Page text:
Find out about the gendered stereotypes of self-harm, and how pioneering women-led services like Self Injury Support have countered them.
In April 1986 a group of women in Bristol who considered themselves both feminists and survivors of psychiatric treatment came together to found the Bristol Crisis Service for Women (BCSW). Organised as a collective and with scant funding, the group drew on the feminist practice of consciousness raising to develop its work. It also took inspiration from the Survivor Movement, that rejected the medical model of mental illness, condemned the barbarity of much psychiatric treatment and campaigned for mentally ill people to have a much greater say in their treatment.
This free public event, hosted by the RCN Mental Health Forum’s Lived Experience sub-group, puts the history of BCSW (now Self Injury Support) into the context of women’s mental health activism and the history of gendered stereotypes of self-injury. Chaired by Hannah Cadogan, our speakers are Sarah Chaney, Jeanette Copperman, Rosie Wild and Sandy Walker. We will explore what we can learn from the fascinating story of this DIY feminist counselling service, which has been the subject of a two year oral history research project, Women Listening to Women, funded by the National Lottery Heritage Fund. Find out more at: https://www.womenlisteningtowomen.org.uk/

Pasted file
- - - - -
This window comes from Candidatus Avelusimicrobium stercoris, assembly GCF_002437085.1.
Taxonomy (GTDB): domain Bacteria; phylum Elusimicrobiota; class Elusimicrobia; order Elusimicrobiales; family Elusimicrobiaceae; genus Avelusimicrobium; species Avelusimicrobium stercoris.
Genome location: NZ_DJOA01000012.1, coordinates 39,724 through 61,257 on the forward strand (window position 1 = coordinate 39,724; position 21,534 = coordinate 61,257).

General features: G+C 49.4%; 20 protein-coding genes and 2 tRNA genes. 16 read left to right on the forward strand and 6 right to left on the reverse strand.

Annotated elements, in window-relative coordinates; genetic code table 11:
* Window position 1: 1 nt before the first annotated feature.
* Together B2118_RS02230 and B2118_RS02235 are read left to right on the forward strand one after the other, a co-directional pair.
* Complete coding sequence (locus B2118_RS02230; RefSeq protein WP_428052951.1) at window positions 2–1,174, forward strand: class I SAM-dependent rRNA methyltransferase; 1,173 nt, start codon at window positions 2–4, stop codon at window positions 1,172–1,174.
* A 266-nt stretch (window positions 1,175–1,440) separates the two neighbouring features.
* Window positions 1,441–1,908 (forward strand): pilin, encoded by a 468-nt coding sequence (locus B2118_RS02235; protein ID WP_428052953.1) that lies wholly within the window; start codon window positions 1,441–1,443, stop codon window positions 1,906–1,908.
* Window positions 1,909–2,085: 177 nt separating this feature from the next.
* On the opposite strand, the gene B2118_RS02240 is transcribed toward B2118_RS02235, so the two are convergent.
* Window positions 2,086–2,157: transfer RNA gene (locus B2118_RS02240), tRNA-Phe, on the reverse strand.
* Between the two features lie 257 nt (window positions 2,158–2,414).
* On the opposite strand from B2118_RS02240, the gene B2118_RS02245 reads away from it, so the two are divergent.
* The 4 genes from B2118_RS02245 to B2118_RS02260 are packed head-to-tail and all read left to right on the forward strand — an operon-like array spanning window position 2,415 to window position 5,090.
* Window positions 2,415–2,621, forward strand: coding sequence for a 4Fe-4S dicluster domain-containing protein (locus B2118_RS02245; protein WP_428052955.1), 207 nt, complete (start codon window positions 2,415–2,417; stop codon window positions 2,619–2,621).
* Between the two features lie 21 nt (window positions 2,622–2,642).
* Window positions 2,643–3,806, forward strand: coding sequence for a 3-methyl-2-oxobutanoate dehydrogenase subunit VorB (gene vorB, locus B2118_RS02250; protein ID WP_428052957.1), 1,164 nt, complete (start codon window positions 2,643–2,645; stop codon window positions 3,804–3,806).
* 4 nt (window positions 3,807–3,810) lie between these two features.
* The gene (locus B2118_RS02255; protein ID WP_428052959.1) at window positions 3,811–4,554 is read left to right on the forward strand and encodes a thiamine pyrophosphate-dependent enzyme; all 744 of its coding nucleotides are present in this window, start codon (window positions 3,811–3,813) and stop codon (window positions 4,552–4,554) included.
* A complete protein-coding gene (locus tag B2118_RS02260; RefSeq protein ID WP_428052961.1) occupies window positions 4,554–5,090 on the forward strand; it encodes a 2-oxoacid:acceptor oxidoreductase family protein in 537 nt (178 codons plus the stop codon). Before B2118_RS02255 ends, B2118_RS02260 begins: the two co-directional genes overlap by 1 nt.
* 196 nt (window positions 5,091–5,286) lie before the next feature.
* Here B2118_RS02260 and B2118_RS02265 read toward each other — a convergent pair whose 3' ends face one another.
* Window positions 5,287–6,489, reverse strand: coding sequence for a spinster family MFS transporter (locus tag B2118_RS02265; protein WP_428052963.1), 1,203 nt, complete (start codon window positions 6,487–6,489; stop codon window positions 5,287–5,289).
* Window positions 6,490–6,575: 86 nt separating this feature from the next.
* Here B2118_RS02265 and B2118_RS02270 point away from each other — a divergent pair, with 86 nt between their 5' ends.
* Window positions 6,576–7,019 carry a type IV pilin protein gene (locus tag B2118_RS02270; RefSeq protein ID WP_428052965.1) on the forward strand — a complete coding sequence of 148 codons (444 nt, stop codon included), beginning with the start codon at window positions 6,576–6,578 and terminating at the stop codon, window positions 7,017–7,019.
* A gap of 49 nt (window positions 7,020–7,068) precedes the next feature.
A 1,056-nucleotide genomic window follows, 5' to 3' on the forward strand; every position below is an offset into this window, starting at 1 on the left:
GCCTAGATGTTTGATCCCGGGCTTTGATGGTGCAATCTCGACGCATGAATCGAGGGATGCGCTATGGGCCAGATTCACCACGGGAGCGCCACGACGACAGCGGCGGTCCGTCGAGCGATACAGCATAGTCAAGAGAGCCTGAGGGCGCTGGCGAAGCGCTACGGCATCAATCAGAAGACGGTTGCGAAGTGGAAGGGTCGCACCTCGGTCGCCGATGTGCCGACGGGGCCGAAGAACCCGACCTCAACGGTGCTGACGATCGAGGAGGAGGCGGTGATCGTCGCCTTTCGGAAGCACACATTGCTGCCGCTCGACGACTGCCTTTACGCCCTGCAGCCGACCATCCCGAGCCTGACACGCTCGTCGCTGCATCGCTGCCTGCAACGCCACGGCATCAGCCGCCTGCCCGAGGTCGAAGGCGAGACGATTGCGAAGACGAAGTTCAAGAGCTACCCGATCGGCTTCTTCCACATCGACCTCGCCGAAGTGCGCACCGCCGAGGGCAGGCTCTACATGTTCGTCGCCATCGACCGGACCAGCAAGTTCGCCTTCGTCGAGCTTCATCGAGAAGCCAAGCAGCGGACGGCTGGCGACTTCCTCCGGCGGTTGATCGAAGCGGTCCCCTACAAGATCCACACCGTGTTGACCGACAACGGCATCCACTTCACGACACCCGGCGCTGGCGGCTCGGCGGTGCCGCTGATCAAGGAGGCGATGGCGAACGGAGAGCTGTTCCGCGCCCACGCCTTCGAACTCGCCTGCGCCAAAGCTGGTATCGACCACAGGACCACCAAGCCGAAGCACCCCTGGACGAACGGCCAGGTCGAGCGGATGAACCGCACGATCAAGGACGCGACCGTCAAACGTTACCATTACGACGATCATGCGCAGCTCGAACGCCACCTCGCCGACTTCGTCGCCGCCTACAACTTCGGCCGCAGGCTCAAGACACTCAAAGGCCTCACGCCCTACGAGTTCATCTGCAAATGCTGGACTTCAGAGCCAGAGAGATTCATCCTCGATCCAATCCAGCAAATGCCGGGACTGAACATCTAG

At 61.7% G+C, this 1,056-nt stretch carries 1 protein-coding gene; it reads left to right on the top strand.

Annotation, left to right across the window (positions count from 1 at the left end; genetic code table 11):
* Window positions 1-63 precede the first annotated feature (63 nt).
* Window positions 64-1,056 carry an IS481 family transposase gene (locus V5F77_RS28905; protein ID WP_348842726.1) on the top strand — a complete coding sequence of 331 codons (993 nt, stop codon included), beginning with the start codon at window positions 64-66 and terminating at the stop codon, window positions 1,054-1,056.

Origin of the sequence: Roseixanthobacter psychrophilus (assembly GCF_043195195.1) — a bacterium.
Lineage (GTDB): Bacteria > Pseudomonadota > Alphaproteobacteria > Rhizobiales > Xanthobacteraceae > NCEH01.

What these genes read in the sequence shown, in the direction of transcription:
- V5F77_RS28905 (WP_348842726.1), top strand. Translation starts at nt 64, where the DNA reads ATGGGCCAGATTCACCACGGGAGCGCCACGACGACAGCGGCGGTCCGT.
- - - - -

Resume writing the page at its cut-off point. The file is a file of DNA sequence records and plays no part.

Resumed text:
Content warning: This event will explore mental distress, self-injury and the life experiences associated with these themes. If you’d like more information, get in touch with us on firstname.lastname@example.org
This event is open to all, and will take place online. Please sign up to attend and the link to join will be circulated in advance.
Read the full terms and conditions for our events here: https://www.rcn.org.uk/library/-/media/royal-college-of-nursing/documents/library/library-and-archive-service-events-terms-and-conditions-july-2021.pdf?la=en&hash=0AC9A17CFDE0AB63856E2788EEF455A6.